Accordingly, on this record we cannot say that the district court abused its discretion when it permitted the testimony.
Accordingly, the judgment of the district court is affirmed.
In an earlier appeal, this court reversed the district court's dismissal of this suit for failure to state a claim upon which relief can be granted pursuant to Federal Rule of Civil Procedure 12(b) (6). Yeksigian v. Nappi, 900 F.2d 101 (7th Cir. 1990)
The parties disputed the exact words used by Mr. Yeksigian
The employees were allowed to eat their lunch in the main terminal. It was practice, however, not to drive to the terminals, but to take underground tunnel transportation
Mr. Yeksigian's testimony differs somewhat from this characterization of events. He claims that, before he was even asked about his whereabouts, Nappi told him that he had been signed-out and should go home
Nappi testified that the complaint was blank when he signed it. Therefore, he did not read the summary stating that Mr. Yeksigian was suspended. Officer Kirby, on the other hand, testified that Nappi came to the airport security building and signed the fully filled out complaint at that location
Prior to trial, the parties submitted a list of exhibits which they jointly agreed were admissible, as well as written objections to other exhibits sought to be admitted by the opposing party. The parties stipulated to the admission of the December 15, 1987, suspension notices as a joint exhibit. The defense sought to offer excerpts of Yeksigian's hearing before the Personnel Board, the decision of the Personnel Board, the plaintiff's administrative review complaint brought in the Illinois circuit court and that court's decision. Yeksigian objected to the admission of these documents challenging their relevance. Nothing in the record indicates whether the district court ruled on these objections prior to trial
During opening argument, Yeksigian stated that he would prove that Nappi lacked the authority to order him to go home. In closing argument, Yeksigian simultaneously argued that in the absence of a suspension, that Nappi lacked the authority to order him off the premises, but that the suspensions, themselves, "did not have anything to do with the arrest or the order to go home." (TR at 162)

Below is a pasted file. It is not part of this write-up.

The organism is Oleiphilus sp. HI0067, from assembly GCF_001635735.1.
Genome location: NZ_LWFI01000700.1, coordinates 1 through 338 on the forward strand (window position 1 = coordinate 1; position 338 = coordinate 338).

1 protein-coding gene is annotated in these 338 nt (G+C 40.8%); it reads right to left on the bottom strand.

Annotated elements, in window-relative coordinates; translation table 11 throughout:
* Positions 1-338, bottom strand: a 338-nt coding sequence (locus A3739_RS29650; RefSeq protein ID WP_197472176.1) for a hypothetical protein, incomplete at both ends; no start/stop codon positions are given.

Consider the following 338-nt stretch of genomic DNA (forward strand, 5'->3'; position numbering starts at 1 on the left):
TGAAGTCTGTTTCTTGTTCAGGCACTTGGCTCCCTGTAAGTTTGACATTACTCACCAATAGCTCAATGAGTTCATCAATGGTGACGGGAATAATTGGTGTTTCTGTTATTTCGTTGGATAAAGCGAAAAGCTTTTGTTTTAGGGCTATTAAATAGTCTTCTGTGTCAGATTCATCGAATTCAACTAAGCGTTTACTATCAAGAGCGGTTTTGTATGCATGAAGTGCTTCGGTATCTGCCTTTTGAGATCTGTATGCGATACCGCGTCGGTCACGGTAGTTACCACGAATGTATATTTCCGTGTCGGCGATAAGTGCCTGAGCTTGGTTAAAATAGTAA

Mr. Yeksigian objected, arguing that there was no evidence in the record concerning his arguments before the board. As already noted, Mr. Yeksigian testified on cross-examination that he believed that he challenged Nappi's authority to send him home without a written suspension at the personnel proceedings. Therefore, Yeksigian's arguments on these points are untenable
The cases cited by Mr. Yeksigian do not help his case. In United States v. Pollock, 394 F.2d 922 (7th Cir. 1968), this court reviewed a conviction for tax evasion and upheld the exclusion of one stipulation from a prior civil litigation involving some of the same issues. In excluding this evidence, the court found that the evidence would have no relevancy unless the prior proceeding, which was a 26 day trial, was explained in detail. This court held that the incorporation of the earlier trial "would have constituted a significant departure and might have hopelessly confused the jury." Unlike Pollock, comment on the administrative and judicial review was not a complex matter which could have confused the jury
Similarly, this court's decision in Pucalik v. Holiday Inns, Inc., 777 F.2d 359 (7th Cir. 1985), is not controlling. We upheld the district court's exclusion of a federal agency's determination for federal benefits. First, we noted that the federal program employed different legal standards than the Indiana law which applied to the case. The court also noted that evidence concerning these benefits would violate an Indiana law which precludes introduction of payment from other sources to mitigate damages. Again, the evidence in Pucalik was much more complicated and likely to cause confusion than the evidence Mr. Yeksigian challenged.